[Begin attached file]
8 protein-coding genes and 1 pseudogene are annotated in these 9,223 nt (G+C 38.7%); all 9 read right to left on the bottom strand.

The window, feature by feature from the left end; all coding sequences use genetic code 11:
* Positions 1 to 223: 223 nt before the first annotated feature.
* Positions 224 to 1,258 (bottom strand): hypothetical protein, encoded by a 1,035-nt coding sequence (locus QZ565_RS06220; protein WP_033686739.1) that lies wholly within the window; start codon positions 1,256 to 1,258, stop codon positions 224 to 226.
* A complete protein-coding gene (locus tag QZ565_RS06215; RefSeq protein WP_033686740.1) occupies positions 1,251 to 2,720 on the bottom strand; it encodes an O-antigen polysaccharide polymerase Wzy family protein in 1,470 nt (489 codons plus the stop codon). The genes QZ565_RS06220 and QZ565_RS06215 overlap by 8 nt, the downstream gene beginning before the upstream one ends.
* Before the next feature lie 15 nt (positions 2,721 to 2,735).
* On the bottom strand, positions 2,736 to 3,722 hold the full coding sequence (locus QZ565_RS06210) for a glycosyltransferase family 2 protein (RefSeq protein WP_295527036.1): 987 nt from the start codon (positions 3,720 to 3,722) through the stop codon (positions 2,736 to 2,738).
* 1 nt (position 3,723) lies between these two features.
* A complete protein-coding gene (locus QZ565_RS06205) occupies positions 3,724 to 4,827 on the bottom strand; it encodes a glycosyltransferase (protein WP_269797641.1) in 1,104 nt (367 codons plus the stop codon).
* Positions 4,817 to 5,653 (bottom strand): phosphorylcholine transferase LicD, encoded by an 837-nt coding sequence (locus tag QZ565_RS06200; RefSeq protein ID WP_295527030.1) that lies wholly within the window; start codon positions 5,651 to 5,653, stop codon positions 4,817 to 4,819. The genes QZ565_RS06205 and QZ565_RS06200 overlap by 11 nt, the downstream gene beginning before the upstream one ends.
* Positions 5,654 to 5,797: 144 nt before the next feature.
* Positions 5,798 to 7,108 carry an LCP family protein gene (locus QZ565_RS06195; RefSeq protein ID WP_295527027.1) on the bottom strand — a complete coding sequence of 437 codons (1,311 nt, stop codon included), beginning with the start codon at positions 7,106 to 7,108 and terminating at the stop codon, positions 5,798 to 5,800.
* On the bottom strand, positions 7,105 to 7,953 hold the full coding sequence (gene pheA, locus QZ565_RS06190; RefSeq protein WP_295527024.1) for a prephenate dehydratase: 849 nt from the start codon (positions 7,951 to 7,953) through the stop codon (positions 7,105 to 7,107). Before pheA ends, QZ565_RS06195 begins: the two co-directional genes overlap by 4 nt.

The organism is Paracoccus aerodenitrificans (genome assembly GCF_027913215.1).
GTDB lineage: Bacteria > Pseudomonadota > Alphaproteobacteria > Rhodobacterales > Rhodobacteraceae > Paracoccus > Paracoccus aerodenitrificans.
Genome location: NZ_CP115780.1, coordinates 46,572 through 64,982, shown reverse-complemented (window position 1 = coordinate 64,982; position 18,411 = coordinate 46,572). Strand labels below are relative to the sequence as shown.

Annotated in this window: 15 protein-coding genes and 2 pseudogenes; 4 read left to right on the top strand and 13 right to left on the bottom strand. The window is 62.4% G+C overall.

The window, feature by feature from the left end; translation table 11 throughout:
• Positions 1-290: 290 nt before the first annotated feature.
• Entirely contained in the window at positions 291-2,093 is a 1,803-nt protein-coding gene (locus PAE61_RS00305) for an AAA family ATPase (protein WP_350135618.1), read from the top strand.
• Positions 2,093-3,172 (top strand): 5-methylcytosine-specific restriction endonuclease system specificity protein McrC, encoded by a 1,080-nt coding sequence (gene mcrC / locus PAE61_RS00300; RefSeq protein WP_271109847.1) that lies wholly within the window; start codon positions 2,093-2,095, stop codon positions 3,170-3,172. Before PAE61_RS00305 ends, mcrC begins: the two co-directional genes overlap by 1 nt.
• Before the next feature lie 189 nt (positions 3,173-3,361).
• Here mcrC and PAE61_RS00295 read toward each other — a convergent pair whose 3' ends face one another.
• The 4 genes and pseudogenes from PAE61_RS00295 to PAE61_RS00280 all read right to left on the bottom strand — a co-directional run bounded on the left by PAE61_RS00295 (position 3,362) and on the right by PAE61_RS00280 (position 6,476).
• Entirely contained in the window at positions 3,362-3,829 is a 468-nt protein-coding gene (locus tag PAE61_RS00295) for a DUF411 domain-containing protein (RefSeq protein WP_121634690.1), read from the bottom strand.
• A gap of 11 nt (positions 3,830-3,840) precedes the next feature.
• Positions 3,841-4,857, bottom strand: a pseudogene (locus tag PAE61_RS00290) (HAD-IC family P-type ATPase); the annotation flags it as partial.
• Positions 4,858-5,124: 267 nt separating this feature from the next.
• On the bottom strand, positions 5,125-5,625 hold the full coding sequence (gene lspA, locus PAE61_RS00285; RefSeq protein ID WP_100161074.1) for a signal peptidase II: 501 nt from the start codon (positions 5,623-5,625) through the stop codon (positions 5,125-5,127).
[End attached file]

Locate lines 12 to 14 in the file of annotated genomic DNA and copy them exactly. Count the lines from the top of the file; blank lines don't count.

* Positions 5,798 to 7,108 carry an LCP family protein gene (locus QZ565_RS06195; RefSeq protein ID WP_295527027.1) on the bottom strand — a complete coding sequence of 437 codons (1,311 nt, stop codon included), beginning with the start codon at positions 7,106 to 7,108 and terminating at the stop codon, positions 5,798 to 5,800.
* On the bottom strand, positions 7,105 to 7,953 hold the full coding sequence (gene pheA, locus QZ565_RS06190; RefSeq protein WP_295527024.1) for a prephenate dehydratase: 849 nt from the start codon (positions 7,951 to 7,953) through the stop codon (positions 7,105 to 7,107). Before pheA ends, QZ565_RS06195 begins: the two co-directional genes overlap by 4 nt.

The organism is Paracoccus aerodenitrificans (genome assembly GCF_027913215.1).